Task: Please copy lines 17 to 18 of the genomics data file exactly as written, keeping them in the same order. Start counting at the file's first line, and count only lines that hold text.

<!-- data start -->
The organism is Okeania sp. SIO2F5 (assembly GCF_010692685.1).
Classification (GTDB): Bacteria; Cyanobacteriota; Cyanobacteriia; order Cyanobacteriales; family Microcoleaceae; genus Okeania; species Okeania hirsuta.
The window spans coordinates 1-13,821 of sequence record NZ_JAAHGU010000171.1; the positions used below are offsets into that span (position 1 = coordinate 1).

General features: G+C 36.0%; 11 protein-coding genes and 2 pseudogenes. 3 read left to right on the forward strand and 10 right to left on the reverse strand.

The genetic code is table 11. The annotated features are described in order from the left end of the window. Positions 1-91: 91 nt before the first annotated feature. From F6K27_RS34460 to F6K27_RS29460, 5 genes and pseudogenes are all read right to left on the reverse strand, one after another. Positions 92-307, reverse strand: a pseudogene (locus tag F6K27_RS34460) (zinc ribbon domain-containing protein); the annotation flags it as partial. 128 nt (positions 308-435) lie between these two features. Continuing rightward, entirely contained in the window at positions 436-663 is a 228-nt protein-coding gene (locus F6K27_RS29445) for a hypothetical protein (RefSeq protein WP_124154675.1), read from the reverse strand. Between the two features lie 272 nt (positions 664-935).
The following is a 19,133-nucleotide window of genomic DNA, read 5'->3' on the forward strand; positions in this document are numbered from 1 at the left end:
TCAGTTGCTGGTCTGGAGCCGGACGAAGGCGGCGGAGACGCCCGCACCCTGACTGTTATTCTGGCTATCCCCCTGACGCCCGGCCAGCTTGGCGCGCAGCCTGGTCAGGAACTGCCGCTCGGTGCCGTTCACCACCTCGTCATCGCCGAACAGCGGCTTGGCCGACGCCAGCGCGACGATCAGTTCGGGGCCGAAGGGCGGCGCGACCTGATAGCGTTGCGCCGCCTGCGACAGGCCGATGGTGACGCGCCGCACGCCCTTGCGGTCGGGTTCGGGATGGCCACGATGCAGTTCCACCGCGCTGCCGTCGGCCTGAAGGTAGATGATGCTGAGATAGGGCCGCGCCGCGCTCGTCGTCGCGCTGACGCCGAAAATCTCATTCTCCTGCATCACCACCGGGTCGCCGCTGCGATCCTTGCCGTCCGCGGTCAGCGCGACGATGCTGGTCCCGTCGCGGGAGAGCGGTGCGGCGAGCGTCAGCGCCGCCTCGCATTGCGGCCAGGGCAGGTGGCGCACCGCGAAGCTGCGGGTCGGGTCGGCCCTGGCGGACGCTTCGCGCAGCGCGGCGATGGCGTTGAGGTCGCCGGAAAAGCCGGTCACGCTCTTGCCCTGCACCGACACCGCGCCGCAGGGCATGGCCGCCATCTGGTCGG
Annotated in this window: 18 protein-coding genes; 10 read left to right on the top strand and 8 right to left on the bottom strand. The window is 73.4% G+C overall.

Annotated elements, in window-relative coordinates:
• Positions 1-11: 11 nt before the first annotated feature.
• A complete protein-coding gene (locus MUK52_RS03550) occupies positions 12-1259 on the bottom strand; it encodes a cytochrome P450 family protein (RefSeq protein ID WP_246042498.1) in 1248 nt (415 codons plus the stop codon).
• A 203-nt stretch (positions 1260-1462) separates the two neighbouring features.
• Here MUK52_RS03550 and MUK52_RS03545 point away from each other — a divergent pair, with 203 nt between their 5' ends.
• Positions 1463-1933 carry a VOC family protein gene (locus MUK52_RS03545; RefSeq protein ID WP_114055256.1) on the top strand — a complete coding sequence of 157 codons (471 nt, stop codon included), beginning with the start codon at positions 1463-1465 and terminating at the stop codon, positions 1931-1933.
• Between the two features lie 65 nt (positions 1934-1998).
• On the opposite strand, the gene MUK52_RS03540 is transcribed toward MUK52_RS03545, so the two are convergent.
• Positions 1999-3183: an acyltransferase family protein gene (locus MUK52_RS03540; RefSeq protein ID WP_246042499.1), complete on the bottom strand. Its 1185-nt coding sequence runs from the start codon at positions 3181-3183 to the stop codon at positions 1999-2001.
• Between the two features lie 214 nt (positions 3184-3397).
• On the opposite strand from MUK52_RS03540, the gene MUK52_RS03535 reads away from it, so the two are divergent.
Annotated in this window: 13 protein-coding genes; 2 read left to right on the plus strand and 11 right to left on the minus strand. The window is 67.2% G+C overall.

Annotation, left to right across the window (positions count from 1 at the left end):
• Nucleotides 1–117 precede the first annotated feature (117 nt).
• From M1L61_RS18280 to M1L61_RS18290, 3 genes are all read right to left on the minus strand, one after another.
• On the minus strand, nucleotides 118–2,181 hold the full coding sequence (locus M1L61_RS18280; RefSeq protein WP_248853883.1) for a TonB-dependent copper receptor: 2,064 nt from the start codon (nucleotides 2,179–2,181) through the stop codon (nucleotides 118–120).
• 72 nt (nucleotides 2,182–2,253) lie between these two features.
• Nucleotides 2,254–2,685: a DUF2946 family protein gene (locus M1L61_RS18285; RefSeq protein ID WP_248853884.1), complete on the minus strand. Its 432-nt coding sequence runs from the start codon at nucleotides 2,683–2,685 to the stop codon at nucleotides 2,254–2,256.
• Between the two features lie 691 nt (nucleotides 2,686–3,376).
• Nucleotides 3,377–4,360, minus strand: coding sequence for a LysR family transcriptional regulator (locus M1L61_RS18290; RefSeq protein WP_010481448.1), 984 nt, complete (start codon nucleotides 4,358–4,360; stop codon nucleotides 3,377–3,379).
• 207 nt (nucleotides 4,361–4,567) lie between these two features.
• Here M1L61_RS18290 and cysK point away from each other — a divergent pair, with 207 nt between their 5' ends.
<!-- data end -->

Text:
• Positions 1999-3183: an acyltransferase family protein gene (locus MUK52_RS03540; RefSeq protein ID WP_246042499.1), complete on the bottom strand. Its 1185-nt coding sequence runs from the start codon at positions 3181-3183 to the stop codon at positions 1999-2001.
• Between the two features lie 214 nt (positions 3184-3397).